Pro Bono, Pro Deo or Both?
"A lawyer should aspire to render at least (50) hours of pro bono publico legal services per year. In fulfilling this responsibility, the lawyer should...provide a substantial majority of the...hours without fee or expectation of fee to persons of limited means...In addition, a lawyer should voluntarily contribute financial support to organizations that provide legal services to persons of limited means."
American Bar Association, Model Rules of Professional Conduct, Rule 6.1, amended 1992
"He who oppresses the poor shows contempt for their Maker, but whoever is kind to the needy honors God.... Do not exploit the poor because they are poor and do not crush the needy in court, for the LORD will take up their case and will plunder those who plunder them."
"Sell your possessions and give to charity; make yourselves money belts which do not wear out, an unfailing treasure in heaven, where no thief comes near nor moth destroys. For where your treasure is, there your heart will be also.."
The Teachings of Jesus, Luke 12:33-34
"...Woe to you lawyers as well! For you weigh men down with burdens hard to bear, while you yourselves will not even touch the burdens with one of your fingers."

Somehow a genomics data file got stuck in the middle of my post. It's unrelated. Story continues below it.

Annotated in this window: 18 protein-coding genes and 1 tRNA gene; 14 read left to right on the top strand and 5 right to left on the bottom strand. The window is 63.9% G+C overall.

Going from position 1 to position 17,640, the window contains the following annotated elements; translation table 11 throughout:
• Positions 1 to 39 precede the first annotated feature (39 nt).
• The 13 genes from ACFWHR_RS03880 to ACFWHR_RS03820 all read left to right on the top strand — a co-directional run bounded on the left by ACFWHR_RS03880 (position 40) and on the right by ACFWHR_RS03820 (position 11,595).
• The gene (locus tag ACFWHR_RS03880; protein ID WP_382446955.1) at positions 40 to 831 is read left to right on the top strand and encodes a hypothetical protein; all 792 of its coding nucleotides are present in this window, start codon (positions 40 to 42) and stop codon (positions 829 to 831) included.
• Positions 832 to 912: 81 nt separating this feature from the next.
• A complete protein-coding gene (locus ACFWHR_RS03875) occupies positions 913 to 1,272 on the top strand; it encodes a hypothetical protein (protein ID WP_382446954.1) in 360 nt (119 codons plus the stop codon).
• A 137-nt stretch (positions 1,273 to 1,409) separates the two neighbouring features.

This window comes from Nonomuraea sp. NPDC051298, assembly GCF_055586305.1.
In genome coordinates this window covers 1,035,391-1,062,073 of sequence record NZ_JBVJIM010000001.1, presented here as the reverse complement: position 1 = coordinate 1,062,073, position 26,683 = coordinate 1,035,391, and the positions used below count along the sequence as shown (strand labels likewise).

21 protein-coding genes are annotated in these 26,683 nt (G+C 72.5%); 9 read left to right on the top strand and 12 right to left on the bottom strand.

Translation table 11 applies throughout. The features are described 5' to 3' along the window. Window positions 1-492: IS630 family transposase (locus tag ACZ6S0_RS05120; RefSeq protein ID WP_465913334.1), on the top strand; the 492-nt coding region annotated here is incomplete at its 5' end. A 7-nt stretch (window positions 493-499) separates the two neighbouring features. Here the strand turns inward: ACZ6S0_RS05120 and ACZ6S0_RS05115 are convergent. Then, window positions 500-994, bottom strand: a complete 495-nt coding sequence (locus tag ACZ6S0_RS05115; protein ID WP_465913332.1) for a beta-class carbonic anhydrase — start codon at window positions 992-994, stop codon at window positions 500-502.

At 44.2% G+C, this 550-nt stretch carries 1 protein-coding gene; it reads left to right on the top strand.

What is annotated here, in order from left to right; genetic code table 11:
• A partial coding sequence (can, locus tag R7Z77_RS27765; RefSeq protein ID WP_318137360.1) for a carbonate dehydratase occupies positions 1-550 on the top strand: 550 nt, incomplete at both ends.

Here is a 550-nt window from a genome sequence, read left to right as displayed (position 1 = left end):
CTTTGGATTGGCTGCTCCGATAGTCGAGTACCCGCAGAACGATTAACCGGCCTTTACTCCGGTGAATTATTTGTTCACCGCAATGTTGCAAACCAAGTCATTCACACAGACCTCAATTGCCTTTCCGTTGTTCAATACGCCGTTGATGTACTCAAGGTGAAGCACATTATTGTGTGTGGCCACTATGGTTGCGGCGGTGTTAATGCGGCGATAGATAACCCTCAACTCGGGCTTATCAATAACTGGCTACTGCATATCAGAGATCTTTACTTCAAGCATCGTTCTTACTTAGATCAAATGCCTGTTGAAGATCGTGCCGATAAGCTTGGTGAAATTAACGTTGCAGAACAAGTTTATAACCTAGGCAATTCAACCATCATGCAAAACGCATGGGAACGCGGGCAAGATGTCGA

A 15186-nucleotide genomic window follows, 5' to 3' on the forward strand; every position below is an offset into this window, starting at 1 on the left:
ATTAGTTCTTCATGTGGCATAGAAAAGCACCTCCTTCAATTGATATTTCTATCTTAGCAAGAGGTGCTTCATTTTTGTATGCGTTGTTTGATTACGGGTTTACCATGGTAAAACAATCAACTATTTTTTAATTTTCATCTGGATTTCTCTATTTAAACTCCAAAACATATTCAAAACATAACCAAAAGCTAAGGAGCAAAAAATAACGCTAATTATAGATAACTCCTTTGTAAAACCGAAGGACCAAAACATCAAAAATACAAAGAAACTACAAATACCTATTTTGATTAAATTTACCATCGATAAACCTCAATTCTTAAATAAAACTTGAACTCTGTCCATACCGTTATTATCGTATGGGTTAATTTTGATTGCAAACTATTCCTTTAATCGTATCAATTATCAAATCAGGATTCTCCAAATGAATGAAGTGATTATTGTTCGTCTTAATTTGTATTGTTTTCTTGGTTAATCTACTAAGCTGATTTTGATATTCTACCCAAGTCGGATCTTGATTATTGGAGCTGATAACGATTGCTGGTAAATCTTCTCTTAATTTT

The Teachings of Jesus, Luke 11:46
Consider Two Advertisements:
"Lawyer wanted! Must desire income in excess of $100,000. Apply on the 38th floor.
"Lawyer wanted! Must desire income not to exceed $30,000. Apply in the basement"
It May Be Pro Bono For Some Attorneys
In a legal profession where the twin "gods" of personal autonomy and financial security have finally become for too many the measure of all things, it is easy to see why the elevator to the 38th floor will be jammed, but the steps leading to the basement floor of legal aid and voluntary service will echo with very little traffic. And so it is now estimated that only 15-20% of the civil legal needs of the poor are being met, even though their legal problems often involve questions concerning access to the necessities of life. This problem is complicated by the fact that although most lawyers donate some free services, little of it involves representation of indigents. Some reports indicate that while as many as sixteen percent (16%) of the nations more than 920,000 lawyers participate in pro bono services for the poor, only about six (6%) percent of lawyer time is pro bono, much of it devoted to service to charities rather than direct service to poor people.